The future of New Zealand peacekeeping is under increasing scrutiny as it bids for a seat on the United Nations Security Council at the end of a decade of peace support operations in Afghanistan, Timor Leste and the Solomon Islands.

In recent weeks that scrutiny has intensified. The New Zealand Defence Force (NZDF) has launched its defence capability plan and the Cabinet External Relations and Defence Committee has released its review of peace support operations (PSO).

Security personnel and officials attended the non-government organisation (NGO) community's civil-military forum to discuss guidelines for civil-military co-ordination when delivering humanitarian aid.

These developments tell us something interesting about sites of tension and compatibility in thinking about New Zealand's future security efforts.

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The capability plan emphasises the core task of the NZDF as conducting military operations. The rationale is not direct military threat but the importance of engaging with allies and friends amid the "uncertain nature of the international strategic environment".

Much more interesting are the other roles the NZDF may be tasked with. A key target of the capability plan is "meeting the Government's security objectives in New Zealand's maritime zone and the South Pacific" as a starting point for selecting New Zealand's military capabilities.

Meeting these objectives has encouraged the development of NZDF initiatives such as the Joint Amphibious Task Force and a new Deployable Operational Health Service Support. It requires close engagement with government agencies such as the Ministry of Primary Industries and Customs and civilian organisations.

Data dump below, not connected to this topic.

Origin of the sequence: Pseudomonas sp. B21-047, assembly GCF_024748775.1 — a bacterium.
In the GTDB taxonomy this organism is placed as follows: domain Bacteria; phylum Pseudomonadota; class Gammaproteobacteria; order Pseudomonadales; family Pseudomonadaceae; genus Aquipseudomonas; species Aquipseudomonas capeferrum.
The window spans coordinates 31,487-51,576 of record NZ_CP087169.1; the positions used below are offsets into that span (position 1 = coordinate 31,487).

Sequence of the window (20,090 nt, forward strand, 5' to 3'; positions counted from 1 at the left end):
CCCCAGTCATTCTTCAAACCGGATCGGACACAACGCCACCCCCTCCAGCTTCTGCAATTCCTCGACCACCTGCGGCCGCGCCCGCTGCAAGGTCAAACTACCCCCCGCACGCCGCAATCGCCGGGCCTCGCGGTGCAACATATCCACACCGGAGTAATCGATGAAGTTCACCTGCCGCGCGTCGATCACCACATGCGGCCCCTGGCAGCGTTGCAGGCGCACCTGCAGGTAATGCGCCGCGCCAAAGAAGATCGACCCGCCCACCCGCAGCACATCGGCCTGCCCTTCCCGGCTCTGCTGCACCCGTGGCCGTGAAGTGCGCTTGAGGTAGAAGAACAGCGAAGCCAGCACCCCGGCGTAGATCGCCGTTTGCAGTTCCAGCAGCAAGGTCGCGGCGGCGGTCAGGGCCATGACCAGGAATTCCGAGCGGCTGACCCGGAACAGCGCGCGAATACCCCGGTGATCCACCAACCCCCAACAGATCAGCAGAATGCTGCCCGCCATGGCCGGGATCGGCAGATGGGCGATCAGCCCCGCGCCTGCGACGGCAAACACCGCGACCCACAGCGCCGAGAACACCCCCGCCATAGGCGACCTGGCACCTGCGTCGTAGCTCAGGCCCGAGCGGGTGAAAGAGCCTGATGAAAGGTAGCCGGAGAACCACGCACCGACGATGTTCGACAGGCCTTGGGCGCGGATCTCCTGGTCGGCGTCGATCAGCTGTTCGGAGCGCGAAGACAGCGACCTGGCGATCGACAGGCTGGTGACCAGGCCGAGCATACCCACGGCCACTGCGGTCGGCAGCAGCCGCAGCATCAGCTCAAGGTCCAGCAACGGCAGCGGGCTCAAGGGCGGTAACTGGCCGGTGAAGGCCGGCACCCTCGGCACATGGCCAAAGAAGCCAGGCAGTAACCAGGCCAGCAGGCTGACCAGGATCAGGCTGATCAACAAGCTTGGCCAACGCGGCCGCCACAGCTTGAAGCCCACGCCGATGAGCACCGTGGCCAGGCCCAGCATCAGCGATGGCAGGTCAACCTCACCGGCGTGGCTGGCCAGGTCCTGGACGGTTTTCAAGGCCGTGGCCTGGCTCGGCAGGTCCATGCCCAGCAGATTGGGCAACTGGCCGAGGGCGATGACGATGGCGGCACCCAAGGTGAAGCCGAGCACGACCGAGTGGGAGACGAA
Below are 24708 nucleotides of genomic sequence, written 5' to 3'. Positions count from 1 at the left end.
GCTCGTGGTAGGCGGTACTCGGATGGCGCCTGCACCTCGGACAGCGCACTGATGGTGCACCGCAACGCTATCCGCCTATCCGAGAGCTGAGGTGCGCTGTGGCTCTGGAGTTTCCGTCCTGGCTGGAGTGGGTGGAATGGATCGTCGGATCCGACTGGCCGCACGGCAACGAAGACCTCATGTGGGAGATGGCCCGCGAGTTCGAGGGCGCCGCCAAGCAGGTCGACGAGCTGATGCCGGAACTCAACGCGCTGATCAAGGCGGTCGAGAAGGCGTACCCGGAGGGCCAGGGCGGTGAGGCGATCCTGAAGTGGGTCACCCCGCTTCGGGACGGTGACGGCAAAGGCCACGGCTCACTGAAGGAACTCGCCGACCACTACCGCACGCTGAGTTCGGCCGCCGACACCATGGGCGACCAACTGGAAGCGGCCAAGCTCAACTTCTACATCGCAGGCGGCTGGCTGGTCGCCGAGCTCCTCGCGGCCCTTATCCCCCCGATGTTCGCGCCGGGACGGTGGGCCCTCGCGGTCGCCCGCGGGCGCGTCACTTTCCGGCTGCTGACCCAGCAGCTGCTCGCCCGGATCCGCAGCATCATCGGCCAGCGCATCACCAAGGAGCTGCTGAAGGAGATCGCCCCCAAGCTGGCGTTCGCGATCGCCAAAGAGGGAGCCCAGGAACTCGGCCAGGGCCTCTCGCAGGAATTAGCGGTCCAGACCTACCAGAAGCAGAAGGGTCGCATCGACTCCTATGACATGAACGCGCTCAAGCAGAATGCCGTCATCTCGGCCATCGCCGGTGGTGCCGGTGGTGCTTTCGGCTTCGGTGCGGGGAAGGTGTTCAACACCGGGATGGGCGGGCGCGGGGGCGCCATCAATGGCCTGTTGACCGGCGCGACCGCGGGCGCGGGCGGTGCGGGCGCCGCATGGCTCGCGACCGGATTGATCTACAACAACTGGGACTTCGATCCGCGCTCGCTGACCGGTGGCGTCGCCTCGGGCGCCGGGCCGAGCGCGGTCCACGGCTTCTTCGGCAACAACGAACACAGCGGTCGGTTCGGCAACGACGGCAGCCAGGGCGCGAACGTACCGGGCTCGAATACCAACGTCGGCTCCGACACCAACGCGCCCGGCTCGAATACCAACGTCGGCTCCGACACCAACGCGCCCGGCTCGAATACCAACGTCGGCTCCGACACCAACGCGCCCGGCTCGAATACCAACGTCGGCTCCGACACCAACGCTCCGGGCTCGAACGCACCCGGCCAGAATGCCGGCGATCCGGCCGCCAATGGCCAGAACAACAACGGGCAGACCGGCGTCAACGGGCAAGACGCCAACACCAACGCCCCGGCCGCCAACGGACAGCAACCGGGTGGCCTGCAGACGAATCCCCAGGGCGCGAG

This is also reflected in the PSO review which notes the centrality of the NZDF but says a "whole-of-government approach is desirable".

It continues: "Where appropriate, operations involving a combination of military, police, diplomatic, policy and development expertise would provide the most effective outcomes." This is welcome but more could have been done to initiate structural changes.

In line with the emphasis in the capability plan, the PSO review notes engagement in the South Pacific is "non-discretionary" and suggests "peace support deployments beyond" should not degrade the NZDF's capacity to deploy within the South Pacific.

Furthermore, the review initially suggested two options for considering future deployments: retaining the "wait and see" approach or adopting a new "more active approach to seeking opportunities with the UN and others".

In October 2013, the Cabinet committee adopted the latter, meaning New Zealand could pursue other, presumably non-traditional, defence partnerships "where the security environment allows".

Also campaigning for space at the table is the NGO community. The Council for International Development's (CID) annual civil-military forum addressed draft guidelines for NGO agencies working with New Zealand military and police in response to natural disasters and humanitarian crises.

The guidelines emphasise an NGO-first approach based on independence of action and demanding respect for humanitarian space. NGOs are seeking to shape the environment within which defence and security planning for operations takes its interests into account and develop a code of conduct when engaged in humanitarian action.

Ultimately, the capability plan, PSO review and CID forum all advocate greater co-ordination, more coherent strategy, and a more nuanced understanding.

Developing dynamic and responsive inter-agency guidelines will be critical if New Zealand is able to meet the obligations of a non-permanent UN Security Council seat.

The authors are senior lecturers at Massey University, Dr Greener at the school of people, environment and planning and Dr Powles in security studies at the Centre for Defence and Security Studies.